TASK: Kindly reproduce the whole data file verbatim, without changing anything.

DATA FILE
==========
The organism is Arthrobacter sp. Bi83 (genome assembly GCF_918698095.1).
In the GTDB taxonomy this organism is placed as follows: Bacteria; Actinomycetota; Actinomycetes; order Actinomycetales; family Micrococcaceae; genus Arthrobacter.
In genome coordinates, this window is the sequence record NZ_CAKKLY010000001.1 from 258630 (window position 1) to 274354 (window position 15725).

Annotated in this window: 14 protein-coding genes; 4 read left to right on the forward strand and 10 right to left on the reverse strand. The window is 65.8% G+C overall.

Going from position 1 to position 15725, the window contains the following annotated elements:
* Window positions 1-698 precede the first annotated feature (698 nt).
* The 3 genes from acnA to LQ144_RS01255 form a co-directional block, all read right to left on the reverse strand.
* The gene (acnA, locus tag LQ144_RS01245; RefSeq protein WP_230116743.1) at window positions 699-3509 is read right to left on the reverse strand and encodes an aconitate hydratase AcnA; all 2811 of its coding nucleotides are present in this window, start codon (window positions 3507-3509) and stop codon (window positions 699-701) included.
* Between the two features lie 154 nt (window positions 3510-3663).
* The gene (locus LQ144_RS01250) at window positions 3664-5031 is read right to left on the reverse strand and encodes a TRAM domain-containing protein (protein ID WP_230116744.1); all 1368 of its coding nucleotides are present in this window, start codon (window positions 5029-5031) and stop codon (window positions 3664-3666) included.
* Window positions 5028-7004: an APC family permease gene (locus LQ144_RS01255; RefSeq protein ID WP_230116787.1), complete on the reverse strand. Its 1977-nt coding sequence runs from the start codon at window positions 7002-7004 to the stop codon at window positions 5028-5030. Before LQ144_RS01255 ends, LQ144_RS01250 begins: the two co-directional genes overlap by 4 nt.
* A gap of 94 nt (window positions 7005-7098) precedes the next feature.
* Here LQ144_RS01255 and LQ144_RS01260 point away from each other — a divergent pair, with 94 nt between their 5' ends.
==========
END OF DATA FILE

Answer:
The organism is Arthrobacter sp. Bi83 (genome assembly GCF_918698095.1).
In the GTDB taxonomy this organism is placed as follows: Bacteria; Actinomycetota; Actinomycetes; order Actinomycetales; family Micrococcaceae; genus Arthrobacter.
In genome coordinates, this window is the sequence record NZ_CAKKLY010000001.1 from 258630 (window position 1) to 274354 (window position 15725).

Annotated in this window: 14 protein-coding genes; 4 read left to right on the forward strand and 10 right to left on the reverse strand. The window is 65.8% G+C overall.

Going from position 1 to position 15725, the window contains the following annotated elements:
* Window positions 1-698 precede the first annotated feature (698 nt).
* The 3 genes from acnA to LQ144_RS01255 form a co-directional block, all read right to left on the reverse strand.
* The gene (acnA, locus tag LQ144_RS01245; RefSeq protein WP_230116743.1) at window positions 699-3509 is read right to left on the reverse strand and encodes an aconitate hydratase AcnA; all 2811 of its coding nucleotides are present in this window, start codon (window positions 3507-3509) and stop codon (window positions 699-701) included.
* Between the two features lie 154 nt (window positions 3510-3663).
* The gene (locus LQ144_RS01250) at window positions 3664-5031 is read right to left on the reverse strand and encodes a TRAM domain-containing protein (protein ID WP_230116744.1); all 1368 of its coding nucleotides are present in this window, start codon (window positions 5029-5031) and stop codon (window positions 3664-3666) included.
* Window positions 5028-7004: an APC family permease gene (locus LQ144_RS01255; RefSeq protein ID WP_230116787.1), complete on the reverse strand. Its 1977-nt coding sequence runs from the start codon at window positions 7002-7004 to the stop codon at window positions 5028-5030. Before LQ144_RS01255 ends, LQ144_RS01250 begins: the two co-directional genes overlap by 4 nt.
* A gap of 94 nt (window positions 7005-7098) precedes the next feature.
* Here LQ144_RS01255 and LQ144_RS01260 point away from each other — a divergent pair, with 94 nt between their 5' ends.